previously published adiabatic logic families [6], [7] in terms all even logic stages, while the inverted (phase-shifted by
of energy consumption. 180 ) sinusoidal voltage PC supplies all odd logic stages. Both
PC and PC can be obtained from an efficient single-inductor
II. PAL OPERATION
oscillator [5], [8], [9] that can serve as the PAL power
PAL is a dual-rail logic with pass-transistor NMOS func- supply.
tional blocks and , and a pair of cross-coupled PMOS The stage-to-stage interface is illustrated in Fig. 2, where the
devices in each stage, as illustrated by the example functional block per stage is a single NMOS pass transistor.
of Fig. 1, which performs the 2:1 MUX function: Fig. 2 also shows several cycles of the power clocks PC and
. The PAL gate is supplied by a sinusoidal power- PC, logic input and logic output , as well as the energy
consumption for a gate supplied by PC. Note how the
Manuscript received October 3, 1995; revised May 28, 1996. This paper
was recommended by Associate Editor S. H. K. Embabi. logic output is delayed with respect to the logic input
V. G. Oklobdžija and F. Lin are with the Department of Electrical and by one-half of the power-clock period. The chain of PAL gates
Computer Engineering, University of California, Davis, CA 95616 USA. in Fig. 2 operates as a shift register. The simulation results in
D. Maksimović is with the Electrical and Computer Engineering Depart-
ment, University of Colorado, Boulder, CO 80309 USA. Fig. 2 are obtained for the case when a periodic sequence
Publisher Item Identifier S 1057-7130(97)07486-7. 1010 is propagated through the chain. The energy
1057–7130/97$10.00  1997 IEEE
OKLOBDŽIJA et al.: PASS-TRANSISTOR ADIABATIC LOGIC 843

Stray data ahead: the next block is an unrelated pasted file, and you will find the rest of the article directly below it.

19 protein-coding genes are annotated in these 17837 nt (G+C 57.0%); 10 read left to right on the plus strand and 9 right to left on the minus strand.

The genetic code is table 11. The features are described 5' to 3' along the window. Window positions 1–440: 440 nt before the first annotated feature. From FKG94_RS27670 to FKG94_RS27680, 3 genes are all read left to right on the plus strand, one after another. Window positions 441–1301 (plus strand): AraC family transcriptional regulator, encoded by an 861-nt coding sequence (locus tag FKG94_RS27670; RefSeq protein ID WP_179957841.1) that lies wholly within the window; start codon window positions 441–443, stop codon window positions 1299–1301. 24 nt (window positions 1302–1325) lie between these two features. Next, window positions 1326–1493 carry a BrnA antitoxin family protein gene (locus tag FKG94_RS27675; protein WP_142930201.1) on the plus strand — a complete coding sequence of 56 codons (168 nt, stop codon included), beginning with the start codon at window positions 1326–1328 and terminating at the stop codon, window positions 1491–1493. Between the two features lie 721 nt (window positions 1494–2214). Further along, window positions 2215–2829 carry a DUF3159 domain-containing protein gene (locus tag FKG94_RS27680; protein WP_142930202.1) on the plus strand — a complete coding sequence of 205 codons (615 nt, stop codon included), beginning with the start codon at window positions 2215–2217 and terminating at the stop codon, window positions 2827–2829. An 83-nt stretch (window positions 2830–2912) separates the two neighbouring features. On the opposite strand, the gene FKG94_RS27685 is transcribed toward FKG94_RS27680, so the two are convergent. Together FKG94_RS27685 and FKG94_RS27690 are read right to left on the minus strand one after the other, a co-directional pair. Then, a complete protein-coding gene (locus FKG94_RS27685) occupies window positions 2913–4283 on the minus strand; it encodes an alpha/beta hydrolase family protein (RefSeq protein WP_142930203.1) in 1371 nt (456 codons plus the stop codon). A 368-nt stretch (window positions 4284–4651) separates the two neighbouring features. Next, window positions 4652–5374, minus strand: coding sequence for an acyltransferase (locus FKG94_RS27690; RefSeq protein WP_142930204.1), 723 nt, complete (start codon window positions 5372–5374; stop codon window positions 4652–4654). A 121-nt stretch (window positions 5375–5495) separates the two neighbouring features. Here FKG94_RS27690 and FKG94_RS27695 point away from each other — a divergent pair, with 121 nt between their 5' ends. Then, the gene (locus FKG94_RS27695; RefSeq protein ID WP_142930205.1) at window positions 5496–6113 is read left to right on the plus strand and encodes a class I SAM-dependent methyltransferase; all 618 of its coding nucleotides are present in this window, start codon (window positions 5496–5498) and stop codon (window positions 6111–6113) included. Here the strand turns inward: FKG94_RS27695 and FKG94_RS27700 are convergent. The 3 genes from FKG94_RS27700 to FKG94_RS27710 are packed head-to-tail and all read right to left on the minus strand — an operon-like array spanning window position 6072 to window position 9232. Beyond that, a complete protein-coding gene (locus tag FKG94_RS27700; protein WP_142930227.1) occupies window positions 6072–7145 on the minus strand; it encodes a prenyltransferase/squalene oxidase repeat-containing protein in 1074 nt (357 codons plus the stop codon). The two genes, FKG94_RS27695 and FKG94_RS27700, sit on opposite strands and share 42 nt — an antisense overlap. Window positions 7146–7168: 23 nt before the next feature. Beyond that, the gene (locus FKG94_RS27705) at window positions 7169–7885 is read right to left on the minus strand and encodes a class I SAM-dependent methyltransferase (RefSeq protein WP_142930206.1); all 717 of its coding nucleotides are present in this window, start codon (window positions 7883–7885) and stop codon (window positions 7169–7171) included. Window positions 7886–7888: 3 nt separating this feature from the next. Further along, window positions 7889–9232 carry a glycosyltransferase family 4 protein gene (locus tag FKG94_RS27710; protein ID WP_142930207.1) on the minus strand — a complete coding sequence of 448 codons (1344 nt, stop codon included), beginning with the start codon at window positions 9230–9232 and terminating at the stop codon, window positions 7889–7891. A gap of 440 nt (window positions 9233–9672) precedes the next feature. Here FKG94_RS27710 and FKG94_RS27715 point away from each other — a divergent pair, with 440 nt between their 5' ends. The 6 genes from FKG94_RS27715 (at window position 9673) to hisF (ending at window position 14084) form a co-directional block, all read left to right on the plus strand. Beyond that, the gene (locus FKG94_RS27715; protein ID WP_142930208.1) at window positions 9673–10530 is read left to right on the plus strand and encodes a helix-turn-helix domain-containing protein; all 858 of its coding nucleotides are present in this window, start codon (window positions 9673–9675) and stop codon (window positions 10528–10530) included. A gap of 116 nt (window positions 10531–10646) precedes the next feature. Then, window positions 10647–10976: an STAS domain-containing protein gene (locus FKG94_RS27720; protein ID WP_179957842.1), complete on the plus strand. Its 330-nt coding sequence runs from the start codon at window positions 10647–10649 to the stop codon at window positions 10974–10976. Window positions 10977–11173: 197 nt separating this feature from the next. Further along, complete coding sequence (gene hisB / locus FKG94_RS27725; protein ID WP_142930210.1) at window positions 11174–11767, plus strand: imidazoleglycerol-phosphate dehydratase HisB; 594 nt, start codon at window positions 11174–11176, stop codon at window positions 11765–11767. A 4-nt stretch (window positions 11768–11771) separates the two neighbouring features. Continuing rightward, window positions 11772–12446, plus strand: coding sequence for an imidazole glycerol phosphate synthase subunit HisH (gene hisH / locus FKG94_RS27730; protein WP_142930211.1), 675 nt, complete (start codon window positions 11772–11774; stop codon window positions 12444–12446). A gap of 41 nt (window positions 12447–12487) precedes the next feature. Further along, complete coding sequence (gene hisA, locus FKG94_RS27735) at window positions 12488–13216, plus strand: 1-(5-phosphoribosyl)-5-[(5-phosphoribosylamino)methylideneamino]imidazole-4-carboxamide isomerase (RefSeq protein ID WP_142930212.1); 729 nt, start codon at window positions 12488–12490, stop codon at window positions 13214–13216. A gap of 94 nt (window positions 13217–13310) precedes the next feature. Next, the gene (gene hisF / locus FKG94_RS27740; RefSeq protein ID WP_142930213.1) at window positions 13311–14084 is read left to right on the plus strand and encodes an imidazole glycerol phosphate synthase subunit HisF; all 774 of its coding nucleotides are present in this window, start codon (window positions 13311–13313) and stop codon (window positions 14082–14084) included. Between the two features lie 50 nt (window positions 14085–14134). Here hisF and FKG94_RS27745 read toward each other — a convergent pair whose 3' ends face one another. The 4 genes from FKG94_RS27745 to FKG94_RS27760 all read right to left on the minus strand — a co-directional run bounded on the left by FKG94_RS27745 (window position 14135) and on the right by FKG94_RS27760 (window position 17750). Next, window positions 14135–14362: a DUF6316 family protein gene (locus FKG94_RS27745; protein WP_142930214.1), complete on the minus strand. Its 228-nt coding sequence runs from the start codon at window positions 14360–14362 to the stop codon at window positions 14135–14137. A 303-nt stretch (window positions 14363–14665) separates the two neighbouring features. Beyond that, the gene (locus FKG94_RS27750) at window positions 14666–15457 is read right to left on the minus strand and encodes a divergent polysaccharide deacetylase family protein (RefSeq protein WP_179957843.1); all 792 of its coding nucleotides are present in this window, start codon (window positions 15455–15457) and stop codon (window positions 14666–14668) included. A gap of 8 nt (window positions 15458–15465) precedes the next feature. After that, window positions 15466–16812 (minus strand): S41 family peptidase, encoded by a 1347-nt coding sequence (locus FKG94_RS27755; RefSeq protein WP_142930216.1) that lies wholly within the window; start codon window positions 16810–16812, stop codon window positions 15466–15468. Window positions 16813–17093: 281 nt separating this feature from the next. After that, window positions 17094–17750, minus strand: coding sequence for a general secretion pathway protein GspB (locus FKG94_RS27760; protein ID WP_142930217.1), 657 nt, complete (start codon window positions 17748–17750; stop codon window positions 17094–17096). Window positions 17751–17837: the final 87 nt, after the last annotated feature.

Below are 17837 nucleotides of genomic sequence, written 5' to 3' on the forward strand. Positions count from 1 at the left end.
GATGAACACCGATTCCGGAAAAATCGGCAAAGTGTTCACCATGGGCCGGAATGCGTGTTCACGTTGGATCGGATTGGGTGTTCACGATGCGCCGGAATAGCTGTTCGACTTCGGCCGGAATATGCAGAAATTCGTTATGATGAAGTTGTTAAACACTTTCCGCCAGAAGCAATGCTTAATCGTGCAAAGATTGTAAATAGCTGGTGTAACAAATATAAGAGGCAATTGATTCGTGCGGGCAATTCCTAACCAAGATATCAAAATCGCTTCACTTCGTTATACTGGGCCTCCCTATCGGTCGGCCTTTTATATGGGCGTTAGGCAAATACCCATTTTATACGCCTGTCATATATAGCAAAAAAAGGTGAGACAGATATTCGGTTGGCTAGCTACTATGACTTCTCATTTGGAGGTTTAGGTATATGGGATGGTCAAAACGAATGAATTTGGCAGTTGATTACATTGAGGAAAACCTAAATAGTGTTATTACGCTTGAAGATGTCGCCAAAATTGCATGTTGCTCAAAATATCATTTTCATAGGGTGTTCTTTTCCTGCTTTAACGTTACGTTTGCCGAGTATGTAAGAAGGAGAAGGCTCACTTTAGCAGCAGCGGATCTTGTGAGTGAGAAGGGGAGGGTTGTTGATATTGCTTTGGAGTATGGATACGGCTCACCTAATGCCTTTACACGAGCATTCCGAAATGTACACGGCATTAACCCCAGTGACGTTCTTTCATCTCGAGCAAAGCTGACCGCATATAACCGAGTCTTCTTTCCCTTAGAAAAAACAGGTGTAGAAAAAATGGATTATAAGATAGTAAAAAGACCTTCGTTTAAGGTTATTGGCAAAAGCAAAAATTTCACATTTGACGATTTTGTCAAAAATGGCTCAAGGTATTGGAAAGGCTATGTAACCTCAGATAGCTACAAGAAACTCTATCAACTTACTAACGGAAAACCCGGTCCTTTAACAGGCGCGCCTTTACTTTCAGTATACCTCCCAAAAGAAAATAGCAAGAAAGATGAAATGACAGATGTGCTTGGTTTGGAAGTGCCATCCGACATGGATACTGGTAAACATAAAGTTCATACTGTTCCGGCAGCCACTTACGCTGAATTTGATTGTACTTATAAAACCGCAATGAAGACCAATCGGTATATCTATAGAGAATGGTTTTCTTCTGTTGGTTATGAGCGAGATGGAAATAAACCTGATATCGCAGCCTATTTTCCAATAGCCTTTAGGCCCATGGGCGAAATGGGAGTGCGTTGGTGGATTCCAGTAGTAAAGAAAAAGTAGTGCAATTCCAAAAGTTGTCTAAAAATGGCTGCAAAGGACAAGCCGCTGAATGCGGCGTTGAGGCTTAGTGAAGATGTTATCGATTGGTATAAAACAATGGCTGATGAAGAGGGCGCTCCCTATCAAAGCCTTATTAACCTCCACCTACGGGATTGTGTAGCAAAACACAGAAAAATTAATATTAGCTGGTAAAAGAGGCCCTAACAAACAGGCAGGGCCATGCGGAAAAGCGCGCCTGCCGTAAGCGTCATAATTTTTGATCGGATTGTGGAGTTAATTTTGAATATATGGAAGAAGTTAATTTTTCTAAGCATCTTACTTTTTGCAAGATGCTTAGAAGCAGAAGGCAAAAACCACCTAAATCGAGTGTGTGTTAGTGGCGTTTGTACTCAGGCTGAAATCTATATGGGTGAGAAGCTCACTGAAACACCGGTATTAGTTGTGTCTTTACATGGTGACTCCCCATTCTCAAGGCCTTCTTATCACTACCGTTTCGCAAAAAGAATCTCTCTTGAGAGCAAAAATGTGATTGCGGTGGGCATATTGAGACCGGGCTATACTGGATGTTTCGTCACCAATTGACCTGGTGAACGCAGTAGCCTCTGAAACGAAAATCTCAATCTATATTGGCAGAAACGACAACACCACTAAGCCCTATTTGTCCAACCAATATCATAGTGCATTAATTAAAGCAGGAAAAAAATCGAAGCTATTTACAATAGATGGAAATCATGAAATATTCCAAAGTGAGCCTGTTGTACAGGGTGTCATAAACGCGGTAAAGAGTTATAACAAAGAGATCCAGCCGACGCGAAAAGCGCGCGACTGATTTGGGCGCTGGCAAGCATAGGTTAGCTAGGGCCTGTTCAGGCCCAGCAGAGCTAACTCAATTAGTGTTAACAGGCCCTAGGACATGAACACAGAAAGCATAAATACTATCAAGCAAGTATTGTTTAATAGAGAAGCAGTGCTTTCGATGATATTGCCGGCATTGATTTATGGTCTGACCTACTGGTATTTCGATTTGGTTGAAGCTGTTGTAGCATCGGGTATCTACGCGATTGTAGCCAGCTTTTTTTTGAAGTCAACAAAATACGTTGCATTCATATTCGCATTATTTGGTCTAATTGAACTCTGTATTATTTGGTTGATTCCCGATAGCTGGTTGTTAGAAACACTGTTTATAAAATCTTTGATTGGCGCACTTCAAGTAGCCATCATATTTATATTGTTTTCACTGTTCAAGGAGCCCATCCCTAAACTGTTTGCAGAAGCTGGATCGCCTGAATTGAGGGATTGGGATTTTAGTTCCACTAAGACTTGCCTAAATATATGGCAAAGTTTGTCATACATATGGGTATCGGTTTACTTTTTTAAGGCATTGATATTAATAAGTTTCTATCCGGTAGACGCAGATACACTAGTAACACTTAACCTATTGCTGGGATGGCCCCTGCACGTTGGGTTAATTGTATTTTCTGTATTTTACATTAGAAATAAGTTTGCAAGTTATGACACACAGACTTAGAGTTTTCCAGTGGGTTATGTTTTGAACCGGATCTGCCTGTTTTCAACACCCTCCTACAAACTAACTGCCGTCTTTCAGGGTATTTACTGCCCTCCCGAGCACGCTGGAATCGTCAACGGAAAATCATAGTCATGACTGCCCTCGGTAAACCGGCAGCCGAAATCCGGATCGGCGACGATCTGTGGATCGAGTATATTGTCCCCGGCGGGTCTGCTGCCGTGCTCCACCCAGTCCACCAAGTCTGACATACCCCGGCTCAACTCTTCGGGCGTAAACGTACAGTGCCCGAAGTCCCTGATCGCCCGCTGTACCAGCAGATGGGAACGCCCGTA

Fig. 3. Details of waveforms in the gate of Fig. 2 during one period of the
power clock PC.

Fig. 2. A chain of simple PAL gates (shift register), and simulation wave-
Fig. 4. Peak voltage of a logic high output and a logic low output as
forms: power clocks PC and PC; logic input F 0 and logic output F 1; energy
functions of the power-clock peak voltage. The simulation results are obtained
consumption W (t) per gate. Power-clock frequency is 20 MHz. All device
for the chain of PAL gates shown in Fig. 2 at the power-clock frequency
sizes are 1.8 m/1.2 m in a standard 1.2 m CMOS technology.
equal to 20 MHz. The device threshold voltages are Vtn = 0.65 V and
0
Vtp = 0.85 V.
consumption waveform shows how the energy is first
delivered from the power-clock supply during the part of the discharge , when the power clock is going down. The
clock period when PC is raising, and is then partially recovered phase of an odd stage coincides with the phase of an
during the part of the period when PC is going down. In this even stage. Consider the stage with the logic inputs and
example, the energy loss per clock period is 19 fJ per gate. in Fig. 2. Initially, when 0, both output nodes
Details of waveforms during one power-clock period are and are discharged. During the phase, when the PC
shown in Fig. 3. The logic operation has only two phases: starts ramping up, there is a path through one of the functional
evaluate , when the power clock is ramping up, and blocks because one of the logic inputs (let us assume ) is